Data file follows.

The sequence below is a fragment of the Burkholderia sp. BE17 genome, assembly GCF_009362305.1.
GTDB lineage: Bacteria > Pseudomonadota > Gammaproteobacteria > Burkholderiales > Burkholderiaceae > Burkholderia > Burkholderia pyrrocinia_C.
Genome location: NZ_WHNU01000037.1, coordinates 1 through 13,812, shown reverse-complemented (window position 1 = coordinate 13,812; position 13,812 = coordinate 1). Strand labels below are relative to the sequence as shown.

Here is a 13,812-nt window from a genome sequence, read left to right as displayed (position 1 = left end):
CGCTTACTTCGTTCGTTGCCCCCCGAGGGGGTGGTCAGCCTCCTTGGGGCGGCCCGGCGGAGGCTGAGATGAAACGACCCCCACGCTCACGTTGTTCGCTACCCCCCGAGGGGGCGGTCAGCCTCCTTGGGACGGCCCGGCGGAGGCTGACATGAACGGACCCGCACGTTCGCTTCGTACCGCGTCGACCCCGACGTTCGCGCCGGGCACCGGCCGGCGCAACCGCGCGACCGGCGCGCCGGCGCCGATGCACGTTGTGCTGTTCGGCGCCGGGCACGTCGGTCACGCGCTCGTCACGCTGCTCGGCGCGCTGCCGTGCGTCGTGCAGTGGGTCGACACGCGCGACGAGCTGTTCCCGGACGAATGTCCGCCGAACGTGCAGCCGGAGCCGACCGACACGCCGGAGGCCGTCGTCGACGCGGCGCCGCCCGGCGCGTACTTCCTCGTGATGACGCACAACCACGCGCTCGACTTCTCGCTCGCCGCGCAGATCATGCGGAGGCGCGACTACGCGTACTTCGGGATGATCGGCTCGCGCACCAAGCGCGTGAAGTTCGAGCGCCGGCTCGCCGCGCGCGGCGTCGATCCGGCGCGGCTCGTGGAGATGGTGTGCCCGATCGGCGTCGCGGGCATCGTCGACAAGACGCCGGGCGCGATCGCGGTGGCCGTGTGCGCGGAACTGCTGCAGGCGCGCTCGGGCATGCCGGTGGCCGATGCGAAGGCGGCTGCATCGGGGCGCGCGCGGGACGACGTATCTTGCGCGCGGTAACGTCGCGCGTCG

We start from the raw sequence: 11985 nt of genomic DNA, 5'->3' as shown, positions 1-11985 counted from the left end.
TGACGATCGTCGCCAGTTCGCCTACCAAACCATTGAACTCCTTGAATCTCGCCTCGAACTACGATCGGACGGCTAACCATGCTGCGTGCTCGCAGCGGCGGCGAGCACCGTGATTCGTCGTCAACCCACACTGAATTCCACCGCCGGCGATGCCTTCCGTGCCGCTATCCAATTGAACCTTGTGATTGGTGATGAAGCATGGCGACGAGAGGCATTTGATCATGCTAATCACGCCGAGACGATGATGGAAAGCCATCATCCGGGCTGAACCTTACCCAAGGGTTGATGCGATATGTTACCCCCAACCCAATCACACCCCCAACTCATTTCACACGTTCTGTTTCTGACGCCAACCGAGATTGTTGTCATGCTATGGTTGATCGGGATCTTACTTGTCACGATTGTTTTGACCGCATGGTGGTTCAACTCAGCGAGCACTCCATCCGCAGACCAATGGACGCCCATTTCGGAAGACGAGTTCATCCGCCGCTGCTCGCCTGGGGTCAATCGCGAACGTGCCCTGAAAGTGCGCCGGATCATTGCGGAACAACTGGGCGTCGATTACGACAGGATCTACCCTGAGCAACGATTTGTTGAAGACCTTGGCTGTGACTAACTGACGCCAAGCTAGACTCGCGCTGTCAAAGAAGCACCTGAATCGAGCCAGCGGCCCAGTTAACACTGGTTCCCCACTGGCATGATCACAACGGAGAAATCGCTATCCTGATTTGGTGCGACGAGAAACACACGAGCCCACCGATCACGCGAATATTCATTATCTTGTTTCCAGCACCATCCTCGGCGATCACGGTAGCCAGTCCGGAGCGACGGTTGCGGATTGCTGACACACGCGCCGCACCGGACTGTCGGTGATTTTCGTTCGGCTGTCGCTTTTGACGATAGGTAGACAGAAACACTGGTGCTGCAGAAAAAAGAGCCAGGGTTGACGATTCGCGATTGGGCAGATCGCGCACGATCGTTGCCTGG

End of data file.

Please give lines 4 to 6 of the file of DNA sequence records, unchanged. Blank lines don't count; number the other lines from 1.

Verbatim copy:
Here is a 13,812-nt window from a genome sequence, read left to right as displayed (position 1 = left end):
CGCTTACTTCGTTCGTTGCCCCCCGAGGGGGTGGTCAGCCTCCTTGGGGCGGCCCGGCGGAGGCTGAGATGAAACGACCCCCACGCTCACGTTGTTCGCTACCCCCCGAGGGGGCGGTCAGCCTCCTTGGGACGGCCCGGCGGAGGCTGACATGAACGGACCCGCACGTTCGCTTCGTACCGCGTCGACCCCGACGTTCGCGCCGGGCACCGGCCGGCGCAACCGCGCGACCGGCGCGCCGGCGCCGATGCACGTTGTGCTGTTCGGCGCCGGGCACGTCGGTCACGCGCTCGTCACGCTGCTCGGCGCGCTGCCGTGCGTCGTGCAGTGGGTCGACACGCGCGACGAGCTGTTCCCGGACGAATGTCCGCCGAACGTGCAGCCGGAGCCGACCGACACGCCGGAGGCCGTCGTCGACGCGGCGCCGCCCGGCGCGTACTTCCTCGTGATGACGCACAACCACGCGCTCGACTTCTCGCTCGCCGCGCAGATCATGCGGAGGCGCGACTACGCGTACTTCGGGATGATCGGCTCGCGCACCAAGCGCGTGAAGTTCGAGCGCCGGCTCGCCGCGCGCGGCGTCGATCCGGCGCGGCTCGTGGAGATGGTGTGCCCGATCGGCGTCGCGGGCATCGTCGACAAGACGCCGGGCGCGATCGCGGTGGCCGTGTGCGCGGAACTGCTGCAGGCGCGCTCGGGCATGCCGGTGGCCGATGCGAAGGCGGCTGCATCGGGGCGCGCGCGGGACGACGTATCTTGCGCGCGGTAACGTCGCGCGTCG

We start from the raw sequence: 11985 nt of genomic DNA, 5'->3' as shown, positions 1-11985 counted from the left end.